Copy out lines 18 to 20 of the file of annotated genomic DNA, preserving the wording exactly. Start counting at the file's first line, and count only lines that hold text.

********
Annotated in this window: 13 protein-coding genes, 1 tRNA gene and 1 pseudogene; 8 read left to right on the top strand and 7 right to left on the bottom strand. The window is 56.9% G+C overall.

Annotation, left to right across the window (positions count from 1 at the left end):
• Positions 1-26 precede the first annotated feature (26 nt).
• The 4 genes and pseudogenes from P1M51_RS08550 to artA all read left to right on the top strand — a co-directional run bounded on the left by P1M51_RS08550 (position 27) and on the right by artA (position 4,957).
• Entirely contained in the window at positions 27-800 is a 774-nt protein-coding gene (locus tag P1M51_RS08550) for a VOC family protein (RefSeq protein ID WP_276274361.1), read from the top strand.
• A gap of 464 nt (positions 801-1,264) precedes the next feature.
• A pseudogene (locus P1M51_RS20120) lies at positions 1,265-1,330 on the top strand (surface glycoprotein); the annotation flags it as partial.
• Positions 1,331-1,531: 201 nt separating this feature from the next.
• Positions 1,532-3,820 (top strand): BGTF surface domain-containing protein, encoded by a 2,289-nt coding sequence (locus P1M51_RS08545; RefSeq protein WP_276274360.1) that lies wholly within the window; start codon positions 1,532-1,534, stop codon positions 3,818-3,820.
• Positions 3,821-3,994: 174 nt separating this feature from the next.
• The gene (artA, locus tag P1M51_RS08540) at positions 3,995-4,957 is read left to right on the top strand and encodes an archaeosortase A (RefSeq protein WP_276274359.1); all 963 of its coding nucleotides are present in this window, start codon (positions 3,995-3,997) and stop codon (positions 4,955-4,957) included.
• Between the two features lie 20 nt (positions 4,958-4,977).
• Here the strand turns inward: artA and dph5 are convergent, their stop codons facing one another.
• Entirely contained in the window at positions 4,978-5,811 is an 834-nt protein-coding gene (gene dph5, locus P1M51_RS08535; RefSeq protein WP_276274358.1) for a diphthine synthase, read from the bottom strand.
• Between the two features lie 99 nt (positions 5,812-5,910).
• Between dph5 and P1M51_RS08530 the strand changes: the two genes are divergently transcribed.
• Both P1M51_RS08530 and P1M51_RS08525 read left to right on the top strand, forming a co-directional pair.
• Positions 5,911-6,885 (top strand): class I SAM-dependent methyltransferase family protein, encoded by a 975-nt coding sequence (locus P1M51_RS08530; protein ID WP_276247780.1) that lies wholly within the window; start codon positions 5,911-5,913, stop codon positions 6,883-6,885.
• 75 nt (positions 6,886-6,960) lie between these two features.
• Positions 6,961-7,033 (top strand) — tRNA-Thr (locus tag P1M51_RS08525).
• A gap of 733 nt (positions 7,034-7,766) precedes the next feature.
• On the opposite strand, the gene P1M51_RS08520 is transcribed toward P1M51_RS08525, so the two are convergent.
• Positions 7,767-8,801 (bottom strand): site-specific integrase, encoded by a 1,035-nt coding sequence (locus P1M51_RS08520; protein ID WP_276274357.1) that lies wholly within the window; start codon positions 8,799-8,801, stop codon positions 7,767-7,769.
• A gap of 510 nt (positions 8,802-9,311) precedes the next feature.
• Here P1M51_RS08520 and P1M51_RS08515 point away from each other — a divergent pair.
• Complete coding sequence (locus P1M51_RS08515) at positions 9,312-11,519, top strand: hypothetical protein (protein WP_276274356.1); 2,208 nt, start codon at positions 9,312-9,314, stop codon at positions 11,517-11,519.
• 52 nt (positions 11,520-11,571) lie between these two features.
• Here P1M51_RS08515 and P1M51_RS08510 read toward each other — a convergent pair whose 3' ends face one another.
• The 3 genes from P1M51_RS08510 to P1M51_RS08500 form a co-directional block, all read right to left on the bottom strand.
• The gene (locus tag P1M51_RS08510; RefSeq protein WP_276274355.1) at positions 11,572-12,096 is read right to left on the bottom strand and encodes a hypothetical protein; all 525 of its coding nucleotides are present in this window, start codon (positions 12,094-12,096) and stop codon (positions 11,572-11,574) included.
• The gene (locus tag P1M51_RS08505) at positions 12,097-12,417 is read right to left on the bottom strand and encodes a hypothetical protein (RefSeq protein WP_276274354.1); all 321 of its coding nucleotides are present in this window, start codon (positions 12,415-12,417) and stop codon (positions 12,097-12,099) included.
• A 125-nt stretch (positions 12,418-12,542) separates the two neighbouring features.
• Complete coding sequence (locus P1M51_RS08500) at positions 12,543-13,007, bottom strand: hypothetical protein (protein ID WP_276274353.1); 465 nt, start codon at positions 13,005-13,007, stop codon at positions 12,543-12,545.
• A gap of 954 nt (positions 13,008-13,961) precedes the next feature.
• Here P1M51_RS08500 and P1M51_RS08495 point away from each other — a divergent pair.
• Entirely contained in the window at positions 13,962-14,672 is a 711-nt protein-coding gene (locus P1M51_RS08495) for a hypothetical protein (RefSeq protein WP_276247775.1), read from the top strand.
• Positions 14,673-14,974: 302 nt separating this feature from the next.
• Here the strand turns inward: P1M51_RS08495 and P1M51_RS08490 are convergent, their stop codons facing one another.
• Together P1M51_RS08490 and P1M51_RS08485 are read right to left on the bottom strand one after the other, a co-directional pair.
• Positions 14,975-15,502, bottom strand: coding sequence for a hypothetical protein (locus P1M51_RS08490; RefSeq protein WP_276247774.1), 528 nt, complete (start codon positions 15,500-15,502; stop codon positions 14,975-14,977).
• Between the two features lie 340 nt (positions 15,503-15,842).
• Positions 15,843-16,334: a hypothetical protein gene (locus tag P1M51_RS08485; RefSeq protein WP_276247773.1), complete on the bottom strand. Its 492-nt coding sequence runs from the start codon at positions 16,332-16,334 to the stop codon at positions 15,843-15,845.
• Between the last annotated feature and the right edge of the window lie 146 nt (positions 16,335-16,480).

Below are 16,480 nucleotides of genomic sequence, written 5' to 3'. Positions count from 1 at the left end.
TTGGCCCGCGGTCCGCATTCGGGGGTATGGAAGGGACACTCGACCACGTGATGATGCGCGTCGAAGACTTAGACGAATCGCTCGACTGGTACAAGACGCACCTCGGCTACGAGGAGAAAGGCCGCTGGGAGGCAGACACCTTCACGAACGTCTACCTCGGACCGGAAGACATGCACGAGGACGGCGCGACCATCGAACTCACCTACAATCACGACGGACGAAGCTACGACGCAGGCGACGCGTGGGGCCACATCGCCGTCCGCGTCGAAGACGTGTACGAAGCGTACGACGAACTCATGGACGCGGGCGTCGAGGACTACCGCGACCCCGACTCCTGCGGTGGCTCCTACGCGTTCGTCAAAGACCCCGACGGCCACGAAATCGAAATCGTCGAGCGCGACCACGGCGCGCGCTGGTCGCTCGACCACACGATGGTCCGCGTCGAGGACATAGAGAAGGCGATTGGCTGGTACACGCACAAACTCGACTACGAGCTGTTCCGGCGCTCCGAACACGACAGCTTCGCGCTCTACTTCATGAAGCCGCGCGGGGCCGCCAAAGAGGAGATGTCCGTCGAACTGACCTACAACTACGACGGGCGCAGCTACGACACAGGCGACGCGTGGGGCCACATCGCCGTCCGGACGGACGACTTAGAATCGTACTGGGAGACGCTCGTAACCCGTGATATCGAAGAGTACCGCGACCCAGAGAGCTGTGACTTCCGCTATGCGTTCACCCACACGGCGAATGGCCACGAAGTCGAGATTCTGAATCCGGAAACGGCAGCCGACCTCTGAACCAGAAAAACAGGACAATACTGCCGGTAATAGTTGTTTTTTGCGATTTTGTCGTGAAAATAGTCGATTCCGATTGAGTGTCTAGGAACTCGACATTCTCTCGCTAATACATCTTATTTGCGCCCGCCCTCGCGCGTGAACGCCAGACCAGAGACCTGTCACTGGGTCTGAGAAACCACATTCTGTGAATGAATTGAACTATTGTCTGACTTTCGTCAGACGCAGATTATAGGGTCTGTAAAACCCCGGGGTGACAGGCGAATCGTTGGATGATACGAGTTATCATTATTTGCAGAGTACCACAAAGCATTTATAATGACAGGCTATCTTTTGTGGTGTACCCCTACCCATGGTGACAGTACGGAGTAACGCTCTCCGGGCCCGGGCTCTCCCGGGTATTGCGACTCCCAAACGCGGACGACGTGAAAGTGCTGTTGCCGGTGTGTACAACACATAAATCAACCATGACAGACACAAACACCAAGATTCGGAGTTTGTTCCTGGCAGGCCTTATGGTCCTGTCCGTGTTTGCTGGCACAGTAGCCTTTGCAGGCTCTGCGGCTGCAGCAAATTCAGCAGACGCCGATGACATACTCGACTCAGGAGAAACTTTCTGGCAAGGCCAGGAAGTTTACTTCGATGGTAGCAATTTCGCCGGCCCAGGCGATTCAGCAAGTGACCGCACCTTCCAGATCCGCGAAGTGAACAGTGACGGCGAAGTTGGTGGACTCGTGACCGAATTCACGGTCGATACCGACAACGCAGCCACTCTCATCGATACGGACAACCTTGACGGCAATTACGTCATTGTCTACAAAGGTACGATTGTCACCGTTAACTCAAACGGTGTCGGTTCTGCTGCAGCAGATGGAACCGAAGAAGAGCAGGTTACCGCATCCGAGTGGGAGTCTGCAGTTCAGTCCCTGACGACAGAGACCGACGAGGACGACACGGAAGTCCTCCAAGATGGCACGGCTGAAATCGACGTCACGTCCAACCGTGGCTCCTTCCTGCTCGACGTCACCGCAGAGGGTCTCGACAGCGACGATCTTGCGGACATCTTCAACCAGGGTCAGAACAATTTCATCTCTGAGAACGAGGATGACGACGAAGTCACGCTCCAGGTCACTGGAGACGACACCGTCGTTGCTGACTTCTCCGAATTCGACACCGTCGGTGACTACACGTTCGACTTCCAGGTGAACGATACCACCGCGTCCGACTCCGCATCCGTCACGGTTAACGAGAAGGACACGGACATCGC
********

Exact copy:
• Positions 5,911-6,885 (top strand): class I SAM-dependent methyltransferase family protein, encoded by a 975-nt coding sequence (locus P1M51_RS08530; protein ID WP_276247780.1) that lies wholly within the window; start codon positions 5,911-5,913, stop codon positions 6,883-6,885.
• 75 nt (positions 6,886-6,960) lie between these two features.
• Positions 6,961-7,033 (top strand) — tRNA-Thr (locus tag P1M51_RS08525).